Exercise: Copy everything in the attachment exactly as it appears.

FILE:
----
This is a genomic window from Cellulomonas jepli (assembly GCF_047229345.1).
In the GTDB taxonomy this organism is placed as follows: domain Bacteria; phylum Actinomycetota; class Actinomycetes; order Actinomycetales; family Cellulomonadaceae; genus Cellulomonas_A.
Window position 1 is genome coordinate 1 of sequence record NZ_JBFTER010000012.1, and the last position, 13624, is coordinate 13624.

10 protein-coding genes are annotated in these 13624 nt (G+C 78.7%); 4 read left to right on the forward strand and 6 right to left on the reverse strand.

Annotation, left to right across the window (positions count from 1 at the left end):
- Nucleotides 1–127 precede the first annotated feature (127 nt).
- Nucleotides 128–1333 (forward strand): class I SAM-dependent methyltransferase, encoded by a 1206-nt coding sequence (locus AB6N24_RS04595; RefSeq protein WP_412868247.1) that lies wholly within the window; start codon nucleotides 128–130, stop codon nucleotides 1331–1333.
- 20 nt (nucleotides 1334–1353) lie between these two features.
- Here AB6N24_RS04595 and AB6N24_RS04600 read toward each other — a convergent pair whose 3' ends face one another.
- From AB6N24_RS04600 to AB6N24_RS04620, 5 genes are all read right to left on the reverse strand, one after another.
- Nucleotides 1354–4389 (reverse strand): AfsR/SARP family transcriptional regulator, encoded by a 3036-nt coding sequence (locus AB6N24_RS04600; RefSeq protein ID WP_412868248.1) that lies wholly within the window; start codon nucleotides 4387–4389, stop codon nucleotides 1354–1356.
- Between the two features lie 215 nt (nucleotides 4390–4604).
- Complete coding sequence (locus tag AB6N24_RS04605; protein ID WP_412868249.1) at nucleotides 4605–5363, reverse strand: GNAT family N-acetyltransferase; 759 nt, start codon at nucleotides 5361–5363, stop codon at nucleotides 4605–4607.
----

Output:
This is a genomic window from Cellulomonas jepli (assembly GCF_047229345.1).
In the GTDB taxonomy this organism is placed as follows: domain Bacteria; phylum Actinomycetota; class Actinomycetes; order Actinomycetales; family Cellulomonadaceae; genus Cellulomonas_A.
Window position 1 is genome coordinate 1 of sequence record NZ_JBFTER010000012.1, and the last position, 13624, is coordinate 13624.

10 protein-coding genes are annotated in these 13624 nt (G+C 78.7%); 4 read left to right on the forward strand and 6 right to left on the reverse strand.

Annotation, left to right across the window (positions count from 1 at the left end):
- Nucleotides 1–127 precede the first annotated feature (127 nt).
- Nucleotides 128–1333 (forward strand): class I SAM-dependent methyltransferase, encoded by a 1206-nt coding sequence (locus AB6N24_RS04595; RefSeq protein WP_412868247.1) that lies wholly within the window; start codon nucleotides 128–130, stop codon nucleotides 1331–1333.
- 20 nt (nucleotides 1334–1353) lie between these two features.
- Here AB6N24_RS04595 and AB6N24_RS04600 read toward each other — a convergent pair whose 3' ends face one another.
- From AB6N24_RS04600 to AB6N24_RS04620, 5 genes are all read right to left on the reverse strand, one after another.
- Nucleotides 1354–4389 (reverse strand): AfsR/SARP family transcriptional regulator, encoded by a 3036-nt coding sequence (locus AB6N24_RS04600; RefSeq protein ID WP_412868248.1) that lies wholly within the window; start codon nucleotides 4387–4389, stop codon nucleotides 1354–1356.
- Between the two features lie 215 nt (nucleotides 4390–4604).
- Complete coding sequence (locus tag AB6N24_RS04605; protein ID WP_412868249.1) at nucleotides 4605–5363, reverse strand: GNAT family N-acetyltransferase; 759 nt, start codon at nucleotides 5361–5363, stop codon at nucleotides 4605–4607.